In Madness, the adventurers learn what became of these characters following Siege. For players that entered the abbey as it stood during Nerath's reign in Siege, the abbey's encounters will resonate with additional context that may feel a little like deja vu, or flashbacks from another past.

Wizards: With the Siege of Gardmore Abbey, we talked about how the adventure was heavily story-driven. Madness at Gardmore Abbey has its own unique structure, that of a more open-ended type of experience compared to a more linear dungeon. What challenges are there in both creating and (for the DMs looking to pick up Madness at Gardmore Abbey) running an open-ended adventure?

Steven: DESIGN CHALLENGE: VARIETY

An adventure needs to hold the interest of its audience.

For an adventure to remain interesting, there needs to be variety. There needs to be variety because doing the same thing repeatedly gets boring fast.

In a good story-driven game, variety is inherent in the adventure's dramatic structure. The trick is to make that story's structure work organically without feeling formulaic.

An open-ended adventure that's not tied to a story-driven narrative needs to include variety in a different way. That's the design challenge. Nevertheless, I'd argue that even an open-ended adventure remains interesting primarily due to its story. In this sense, story isn't necessarily a chain of narrative events; it's more like a unifying element, or theme, that links the adventure's characters, events, and encounters together.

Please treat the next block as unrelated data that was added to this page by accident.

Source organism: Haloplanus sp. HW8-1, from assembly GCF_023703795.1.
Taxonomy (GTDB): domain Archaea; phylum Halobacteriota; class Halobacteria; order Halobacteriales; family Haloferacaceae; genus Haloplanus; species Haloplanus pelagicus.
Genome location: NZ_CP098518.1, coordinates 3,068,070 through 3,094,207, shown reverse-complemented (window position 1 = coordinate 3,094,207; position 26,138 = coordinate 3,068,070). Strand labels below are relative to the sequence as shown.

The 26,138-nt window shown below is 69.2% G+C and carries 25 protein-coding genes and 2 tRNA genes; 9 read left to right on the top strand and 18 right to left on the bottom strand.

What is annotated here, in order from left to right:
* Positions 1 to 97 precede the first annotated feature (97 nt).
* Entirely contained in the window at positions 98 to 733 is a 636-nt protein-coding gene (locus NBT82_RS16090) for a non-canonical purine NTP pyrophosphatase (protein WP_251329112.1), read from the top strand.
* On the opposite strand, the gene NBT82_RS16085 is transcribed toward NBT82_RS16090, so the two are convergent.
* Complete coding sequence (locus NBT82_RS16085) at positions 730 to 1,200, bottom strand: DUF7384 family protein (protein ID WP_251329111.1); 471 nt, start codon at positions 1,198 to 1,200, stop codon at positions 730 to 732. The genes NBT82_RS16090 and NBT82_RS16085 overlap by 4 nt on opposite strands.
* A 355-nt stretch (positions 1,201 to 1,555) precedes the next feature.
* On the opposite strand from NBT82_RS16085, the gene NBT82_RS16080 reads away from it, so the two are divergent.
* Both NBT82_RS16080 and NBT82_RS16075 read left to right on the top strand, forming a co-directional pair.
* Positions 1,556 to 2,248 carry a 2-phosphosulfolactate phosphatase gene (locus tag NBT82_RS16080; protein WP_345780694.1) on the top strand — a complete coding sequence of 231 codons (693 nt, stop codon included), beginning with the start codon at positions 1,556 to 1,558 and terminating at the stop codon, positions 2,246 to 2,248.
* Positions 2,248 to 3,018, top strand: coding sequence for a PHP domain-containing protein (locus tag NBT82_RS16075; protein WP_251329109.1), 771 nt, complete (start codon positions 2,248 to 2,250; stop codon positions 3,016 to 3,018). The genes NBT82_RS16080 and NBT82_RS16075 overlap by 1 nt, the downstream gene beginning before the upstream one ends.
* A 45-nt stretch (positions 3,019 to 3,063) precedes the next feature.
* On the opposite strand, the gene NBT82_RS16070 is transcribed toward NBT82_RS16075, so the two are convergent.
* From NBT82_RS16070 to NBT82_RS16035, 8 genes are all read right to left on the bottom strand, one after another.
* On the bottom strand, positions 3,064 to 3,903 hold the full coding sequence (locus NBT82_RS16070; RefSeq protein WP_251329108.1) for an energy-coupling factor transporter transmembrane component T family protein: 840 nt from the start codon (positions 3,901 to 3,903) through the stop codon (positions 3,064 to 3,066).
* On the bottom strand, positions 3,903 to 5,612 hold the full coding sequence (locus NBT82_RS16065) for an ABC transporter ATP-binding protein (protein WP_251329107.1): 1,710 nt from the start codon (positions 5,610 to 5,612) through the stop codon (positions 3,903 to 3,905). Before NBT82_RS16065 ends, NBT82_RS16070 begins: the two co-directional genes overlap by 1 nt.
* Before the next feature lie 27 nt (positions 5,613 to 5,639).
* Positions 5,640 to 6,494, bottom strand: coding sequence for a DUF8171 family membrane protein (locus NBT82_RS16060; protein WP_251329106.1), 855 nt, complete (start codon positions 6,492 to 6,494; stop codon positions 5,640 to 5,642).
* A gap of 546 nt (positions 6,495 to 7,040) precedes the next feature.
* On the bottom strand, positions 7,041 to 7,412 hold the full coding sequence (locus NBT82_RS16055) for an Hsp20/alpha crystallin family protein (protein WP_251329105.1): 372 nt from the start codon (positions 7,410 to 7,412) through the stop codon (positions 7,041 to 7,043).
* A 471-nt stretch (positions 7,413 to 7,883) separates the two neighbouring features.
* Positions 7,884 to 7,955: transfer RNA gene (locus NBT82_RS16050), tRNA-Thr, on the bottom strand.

Story, as it applies to a more open-ended adventure, reveals new information with each encounter. Regardless of which order the characters progress through the encounters, they learn something new about the overall adventure as they interact with each one. By "information," I don't mean that each encounter contains hard facts or exposition the characters need to remember, but that each encounter exposes a significant, interesting aspect of the adventure as a whole. Imagine a painting covered up by a number of blank tiles. The painting is the adventure, the tiles are the encounters. As each encounter is experienced, another tile is lifted, revealing another aspect of the whole. The design challenge lies in diversifying each encounter, and deciding how they connect with one another and how each encounter contributes to the overall experience. That's your story.

For example, in the outer Gardmore encounters I created for this adventure, each one shows the adventurers something about how Gardmore used to be, or reveals something about its fall. You can experience those encounters however you like—you're not riding a plot train—but each one you experience reveals a little more. There's a sense of story progression and forward movement, even though the narrative direction is in the hands of the players and their characters.

Madness at Gardmore Abbey is all about variety. Due to the flexibility of the Deck of Many Things in combination with some other core elements I probably shouldn't spoil, Madness has significant replay potential.

DM CHALLENGE: PREPARATION

As for DMs running Madness at Gardmore Abbey, I'd like to think there are very few challenges to running it. James Wyatt has filled two books with background, tools, NPCs, maps, Deck of Many Things mechanics, special encounters, and story. In addition, there are the two books Creighton and I worked on—the adventure's encounters. So long as the DM reads the adventure beforehand, despite its potential for various paths and outcomes, I feel as though Madness should practically run itself.

My advice: I feel that NPCs are the heart and soul of any given adventure. If I were running Madness at Gardmore Abbey, after I had read through the adventure I'd go back to James's books and review the NPCs in detail, taking a hard look at their specific agendas (very important), and making decisions about how best to bring them to life for the players. I'd also look at the named monsters and allies that appear in the encounter books, like the ettin called "Spike/Bruse," for instance.